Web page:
Word came to me late yesterday of the deaths of two wonderful people. The Marist Fathers province informed us of the death of our dear Father Thomas Stokes, for many years the pastor of Our Lady of Perpetual Help in Ybor City. Father Stokes retired last summer but remained around until the Fall when he returned to Ireland for the final time. I wrote lovingly about this man and his time among us last year and you can access that tribute by clicking here. For this moment, Father Tom did not have a long period of restful retirement, but now he rests in peace in that better place to which we all aspire and to which all of us who knew Father Stokes know that he is almost there, for sure.
When I arrived in the diocese in January of 1996, our communications officer was Joseph Mannion. He also died yesterday after a long struggle with cancer. Joe was one of the first people I heard about after my appointment as bishop became known as he had been a classmate and friend in Rome at the North American College of Cardinal William Keeler, a wonderful friend of mine and mentor to me. He told me that Joe and his wife remained close friends of his and that the diocese was blessed to have a communicator of his talent. Upon arriving, I found that Joe had been an on-air personality of Channel Eight here in the Tampa Bay area for a number of years and was a highly respected journalist in the newer medium of television. Joe was also the lobbyist in Tallahassee for Pasco County which necessitated his presence in the capital during legislative sessions and we were beginning to have the challenge of coming to know and handle the sexual misconduct claims of priests and other diocesan employees. It became almost impossible for Joe to represent both the county before the legislature and the Church before the media and he chose the county. A part of me always thought that because of his lifelong love of the Church and the priesthood, it was just awful for Joe to have to speak to these crimes of unspeakable pain and suffering perpetrated largely on minors. I would see Joe and his wife on occasion, always when his friend Cardinal Keeler was in town, and at the annual Red Mass in Tallahassee once each year when the bishops were in town. He was a great man in every way, a great servant of his Church and his faith, and a witness to both. May he rest in peace and may his wife Elizabeth and his sons be comforted by the memories of a life well lived and a service to the Lord and to humankind of the highest quality.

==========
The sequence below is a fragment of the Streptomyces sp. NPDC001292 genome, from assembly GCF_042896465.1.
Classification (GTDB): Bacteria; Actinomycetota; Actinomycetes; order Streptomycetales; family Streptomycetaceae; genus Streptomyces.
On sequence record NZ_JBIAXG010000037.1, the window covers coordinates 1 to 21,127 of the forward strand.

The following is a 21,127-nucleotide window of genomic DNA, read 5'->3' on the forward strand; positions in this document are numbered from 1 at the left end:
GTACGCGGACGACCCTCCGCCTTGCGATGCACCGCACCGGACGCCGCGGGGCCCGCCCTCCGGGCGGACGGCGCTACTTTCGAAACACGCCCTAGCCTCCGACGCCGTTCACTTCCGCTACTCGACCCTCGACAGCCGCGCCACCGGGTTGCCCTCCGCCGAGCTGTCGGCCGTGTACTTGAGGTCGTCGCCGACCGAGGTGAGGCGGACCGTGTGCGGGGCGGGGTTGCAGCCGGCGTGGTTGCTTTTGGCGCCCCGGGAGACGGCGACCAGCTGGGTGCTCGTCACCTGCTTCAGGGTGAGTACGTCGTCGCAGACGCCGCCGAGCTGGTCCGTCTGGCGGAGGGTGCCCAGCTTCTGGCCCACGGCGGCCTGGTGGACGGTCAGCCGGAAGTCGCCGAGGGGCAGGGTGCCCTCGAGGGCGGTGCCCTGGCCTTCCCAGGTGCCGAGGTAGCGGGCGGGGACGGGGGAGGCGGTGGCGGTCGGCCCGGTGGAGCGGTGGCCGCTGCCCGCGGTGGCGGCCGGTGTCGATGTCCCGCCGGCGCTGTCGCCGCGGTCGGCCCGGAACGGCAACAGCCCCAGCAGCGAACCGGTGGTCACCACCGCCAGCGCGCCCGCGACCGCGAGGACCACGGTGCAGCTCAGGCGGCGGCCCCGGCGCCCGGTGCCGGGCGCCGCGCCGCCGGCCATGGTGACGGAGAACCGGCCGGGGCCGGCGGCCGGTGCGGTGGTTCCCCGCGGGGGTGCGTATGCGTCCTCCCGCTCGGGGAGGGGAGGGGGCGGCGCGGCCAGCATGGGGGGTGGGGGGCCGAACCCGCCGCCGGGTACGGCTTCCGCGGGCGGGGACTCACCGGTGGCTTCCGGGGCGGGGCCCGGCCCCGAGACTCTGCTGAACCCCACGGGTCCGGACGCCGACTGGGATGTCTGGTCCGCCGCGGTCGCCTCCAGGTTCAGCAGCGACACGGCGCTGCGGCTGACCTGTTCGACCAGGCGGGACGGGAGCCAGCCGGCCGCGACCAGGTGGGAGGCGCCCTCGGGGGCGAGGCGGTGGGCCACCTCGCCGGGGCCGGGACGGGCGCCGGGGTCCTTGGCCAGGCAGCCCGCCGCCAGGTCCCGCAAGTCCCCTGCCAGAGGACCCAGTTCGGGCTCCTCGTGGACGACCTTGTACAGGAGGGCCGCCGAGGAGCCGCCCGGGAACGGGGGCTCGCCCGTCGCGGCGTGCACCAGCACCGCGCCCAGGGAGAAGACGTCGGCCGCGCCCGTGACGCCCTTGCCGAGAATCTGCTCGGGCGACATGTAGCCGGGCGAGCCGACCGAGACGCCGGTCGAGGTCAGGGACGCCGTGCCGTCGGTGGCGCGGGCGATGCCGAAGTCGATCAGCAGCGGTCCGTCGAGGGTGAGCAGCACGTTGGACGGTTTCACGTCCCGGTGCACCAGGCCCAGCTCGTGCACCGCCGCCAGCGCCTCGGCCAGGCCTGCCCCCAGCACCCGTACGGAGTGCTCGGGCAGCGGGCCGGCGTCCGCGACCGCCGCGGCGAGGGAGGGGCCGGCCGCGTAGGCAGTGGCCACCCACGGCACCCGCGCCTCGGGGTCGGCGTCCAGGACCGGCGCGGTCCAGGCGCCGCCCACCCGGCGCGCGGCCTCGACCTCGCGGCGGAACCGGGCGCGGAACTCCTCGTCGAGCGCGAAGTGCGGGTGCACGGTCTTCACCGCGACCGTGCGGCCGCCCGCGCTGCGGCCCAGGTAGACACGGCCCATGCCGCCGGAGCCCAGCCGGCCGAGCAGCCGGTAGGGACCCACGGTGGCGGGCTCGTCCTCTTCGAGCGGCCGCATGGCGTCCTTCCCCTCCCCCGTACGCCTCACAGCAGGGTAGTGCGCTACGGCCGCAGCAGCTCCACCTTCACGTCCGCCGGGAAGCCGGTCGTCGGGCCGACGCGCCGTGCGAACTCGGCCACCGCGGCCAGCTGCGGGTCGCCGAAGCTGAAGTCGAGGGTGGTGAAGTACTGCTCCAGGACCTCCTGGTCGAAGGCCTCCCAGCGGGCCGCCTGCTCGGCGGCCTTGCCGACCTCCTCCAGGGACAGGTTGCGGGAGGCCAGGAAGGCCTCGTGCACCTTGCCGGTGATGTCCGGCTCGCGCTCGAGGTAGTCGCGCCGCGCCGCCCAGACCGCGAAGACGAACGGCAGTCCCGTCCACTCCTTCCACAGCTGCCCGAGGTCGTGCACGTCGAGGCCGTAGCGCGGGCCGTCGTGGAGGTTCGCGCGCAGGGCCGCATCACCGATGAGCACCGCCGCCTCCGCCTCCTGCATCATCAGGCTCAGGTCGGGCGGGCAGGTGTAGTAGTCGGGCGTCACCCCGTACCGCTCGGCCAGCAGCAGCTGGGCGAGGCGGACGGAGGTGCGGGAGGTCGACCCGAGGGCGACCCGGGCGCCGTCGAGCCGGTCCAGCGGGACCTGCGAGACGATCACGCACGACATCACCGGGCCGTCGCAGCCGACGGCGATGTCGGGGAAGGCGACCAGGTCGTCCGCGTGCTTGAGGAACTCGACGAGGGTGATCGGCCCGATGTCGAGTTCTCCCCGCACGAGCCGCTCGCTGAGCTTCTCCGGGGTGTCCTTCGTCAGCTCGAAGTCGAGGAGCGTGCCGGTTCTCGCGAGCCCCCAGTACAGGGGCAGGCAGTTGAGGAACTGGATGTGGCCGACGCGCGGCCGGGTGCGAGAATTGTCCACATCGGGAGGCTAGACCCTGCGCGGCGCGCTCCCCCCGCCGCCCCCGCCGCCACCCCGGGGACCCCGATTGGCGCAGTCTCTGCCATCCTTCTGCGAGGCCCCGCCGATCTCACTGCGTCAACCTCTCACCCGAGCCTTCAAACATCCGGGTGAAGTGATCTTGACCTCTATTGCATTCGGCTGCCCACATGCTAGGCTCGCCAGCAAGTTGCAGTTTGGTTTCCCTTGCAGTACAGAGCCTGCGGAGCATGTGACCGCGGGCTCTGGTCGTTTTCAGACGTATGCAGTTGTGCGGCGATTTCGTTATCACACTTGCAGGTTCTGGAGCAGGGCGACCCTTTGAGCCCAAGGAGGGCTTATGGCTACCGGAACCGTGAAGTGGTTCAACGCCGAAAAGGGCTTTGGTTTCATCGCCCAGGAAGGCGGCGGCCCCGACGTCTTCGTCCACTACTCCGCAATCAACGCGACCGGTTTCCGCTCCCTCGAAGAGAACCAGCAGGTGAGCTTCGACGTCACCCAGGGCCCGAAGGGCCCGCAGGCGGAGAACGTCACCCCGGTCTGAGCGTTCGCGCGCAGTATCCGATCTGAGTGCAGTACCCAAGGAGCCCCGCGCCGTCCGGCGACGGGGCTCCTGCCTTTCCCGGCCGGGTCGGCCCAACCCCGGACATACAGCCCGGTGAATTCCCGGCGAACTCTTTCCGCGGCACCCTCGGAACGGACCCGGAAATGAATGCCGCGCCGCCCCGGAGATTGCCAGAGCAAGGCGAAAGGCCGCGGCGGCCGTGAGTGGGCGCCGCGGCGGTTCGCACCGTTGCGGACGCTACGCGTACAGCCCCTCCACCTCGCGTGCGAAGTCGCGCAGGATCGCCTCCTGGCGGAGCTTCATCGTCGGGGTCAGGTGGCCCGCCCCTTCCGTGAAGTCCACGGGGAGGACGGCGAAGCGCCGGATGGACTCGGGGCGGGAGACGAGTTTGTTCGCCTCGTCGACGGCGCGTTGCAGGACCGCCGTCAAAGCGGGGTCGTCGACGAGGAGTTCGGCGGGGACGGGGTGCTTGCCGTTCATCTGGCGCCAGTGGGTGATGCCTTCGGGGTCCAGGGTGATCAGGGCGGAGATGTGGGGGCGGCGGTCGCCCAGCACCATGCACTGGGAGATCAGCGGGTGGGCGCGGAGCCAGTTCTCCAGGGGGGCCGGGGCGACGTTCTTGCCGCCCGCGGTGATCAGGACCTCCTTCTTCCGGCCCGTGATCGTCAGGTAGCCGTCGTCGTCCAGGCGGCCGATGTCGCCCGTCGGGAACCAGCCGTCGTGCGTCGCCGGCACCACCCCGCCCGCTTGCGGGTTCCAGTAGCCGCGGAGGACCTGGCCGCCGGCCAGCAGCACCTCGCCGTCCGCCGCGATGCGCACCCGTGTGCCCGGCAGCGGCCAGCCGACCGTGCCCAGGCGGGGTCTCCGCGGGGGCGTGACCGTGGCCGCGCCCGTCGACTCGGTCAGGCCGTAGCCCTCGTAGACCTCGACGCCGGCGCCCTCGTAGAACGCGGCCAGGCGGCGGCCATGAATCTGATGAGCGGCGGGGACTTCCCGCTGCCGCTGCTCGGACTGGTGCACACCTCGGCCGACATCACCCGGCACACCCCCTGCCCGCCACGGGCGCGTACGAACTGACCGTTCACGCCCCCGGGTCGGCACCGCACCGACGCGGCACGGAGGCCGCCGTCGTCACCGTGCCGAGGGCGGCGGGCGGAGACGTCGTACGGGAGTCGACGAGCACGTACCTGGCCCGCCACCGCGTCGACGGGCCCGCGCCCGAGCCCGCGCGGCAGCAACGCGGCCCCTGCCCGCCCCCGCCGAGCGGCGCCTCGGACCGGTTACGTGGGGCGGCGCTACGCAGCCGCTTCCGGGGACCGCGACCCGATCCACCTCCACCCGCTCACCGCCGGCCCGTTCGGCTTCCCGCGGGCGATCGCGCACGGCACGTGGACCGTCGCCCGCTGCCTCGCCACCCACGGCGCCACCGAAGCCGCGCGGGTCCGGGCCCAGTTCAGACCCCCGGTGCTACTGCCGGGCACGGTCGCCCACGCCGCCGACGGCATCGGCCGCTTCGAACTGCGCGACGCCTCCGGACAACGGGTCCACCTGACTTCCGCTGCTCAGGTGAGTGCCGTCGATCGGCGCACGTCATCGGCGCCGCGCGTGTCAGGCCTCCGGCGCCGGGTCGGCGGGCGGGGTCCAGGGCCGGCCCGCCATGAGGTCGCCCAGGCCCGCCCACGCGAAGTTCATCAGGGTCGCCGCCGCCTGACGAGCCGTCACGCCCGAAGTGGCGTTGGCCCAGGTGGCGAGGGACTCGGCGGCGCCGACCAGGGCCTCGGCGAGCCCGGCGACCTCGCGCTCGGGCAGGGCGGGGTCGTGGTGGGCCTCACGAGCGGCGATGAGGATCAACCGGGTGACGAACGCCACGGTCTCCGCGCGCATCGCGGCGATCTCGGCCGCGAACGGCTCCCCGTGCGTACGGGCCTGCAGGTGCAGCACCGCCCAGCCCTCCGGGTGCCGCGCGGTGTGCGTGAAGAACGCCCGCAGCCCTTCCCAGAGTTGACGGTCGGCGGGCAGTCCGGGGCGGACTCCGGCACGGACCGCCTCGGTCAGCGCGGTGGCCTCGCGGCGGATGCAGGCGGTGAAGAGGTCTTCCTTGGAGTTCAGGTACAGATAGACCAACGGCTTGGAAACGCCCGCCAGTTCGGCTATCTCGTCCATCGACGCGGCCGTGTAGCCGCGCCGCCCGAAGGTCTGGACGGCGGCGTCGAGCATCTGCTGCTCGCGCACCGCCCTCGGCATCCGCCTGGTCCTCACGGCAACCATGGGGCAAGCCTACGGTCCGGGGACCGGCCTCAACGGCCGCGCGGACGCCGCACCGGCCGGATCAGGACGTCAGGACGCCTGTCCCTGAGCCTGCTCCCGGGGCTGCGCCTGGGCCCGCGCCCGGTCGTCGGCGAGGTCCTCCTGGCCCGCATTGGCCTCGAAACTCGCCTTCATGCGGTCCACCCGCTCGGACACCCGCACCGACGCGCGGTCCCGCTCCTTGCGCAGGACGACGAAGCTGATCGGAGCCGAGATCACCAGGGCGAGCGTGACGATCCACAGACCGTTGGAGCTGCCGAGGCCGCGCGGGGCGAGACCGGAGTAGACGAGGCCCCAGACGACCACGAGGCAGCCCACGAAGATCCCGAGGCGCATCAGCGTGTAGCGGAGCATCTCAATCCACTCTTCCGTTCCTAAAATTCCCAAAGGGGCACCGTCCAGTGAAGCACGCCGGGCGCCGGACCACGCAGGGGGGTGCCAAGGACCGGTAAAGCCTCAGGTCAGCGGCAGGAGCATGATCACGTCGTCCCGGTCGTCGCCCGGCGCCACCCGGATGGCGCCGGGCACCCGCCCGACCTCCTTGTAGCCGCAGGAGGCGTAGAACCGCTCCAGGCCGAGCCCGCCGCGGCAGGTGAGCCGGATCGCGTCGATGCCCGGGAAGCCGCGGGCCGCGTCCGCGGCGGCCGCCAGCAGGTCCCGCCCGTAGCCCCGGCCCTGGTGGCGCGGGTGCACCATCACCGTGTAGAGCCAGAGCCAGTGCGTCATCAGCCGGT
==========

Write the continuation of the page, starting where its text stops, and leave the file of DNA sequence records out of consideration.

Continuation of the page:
Finally, this brings me to the Lord’s most recent gifts. On Saturday last, I ordained eleven men to the transitional diaconate (this means simply that they are on their way to priesthood ordination next year and will serve as deacons only during a transitional period of thirteen months).
The ordination took place at our regional seminary of St. Vincent de Paul in Boynton Beach where Monsignor David Toups is Rector and Monsignor Michael Muhr, both priests of our diocese, is spiritual director. Three of the eleven men were ordained for the Diocese of St. Petersburg. They are Brian Fabiszewski from St. Catherine parish in Largo, Jonathan Emery from St. Clement parish in Plant City, and Kyle Smith from Our Lady of the Rosary parish in Land O’ Lakes.
The other new deacons were from the Archdiocese of Miami, and the dioceses of Palm Beach, Orlando, Jacksonville and Pensacola-Tallahassee. My opportunity to ordain at the seminary to the diaconate comes once every seven years as the owning bishops of the seminary rotate the privilege. It was a glorious day with a glorious liturgy and I departed confident that six of our dioceses would be getting eleven great priests a year from now. Pictures from the occasion can be found by clicking here, as is my homily (click here to read it) on this occasion.
So indeed with two deaths of friends, colleagues and witnesses to the faith, the Lord has taken from our midst great people, but in the ordination rite, the renewal of ranks continues and he gives us continued hope for the future.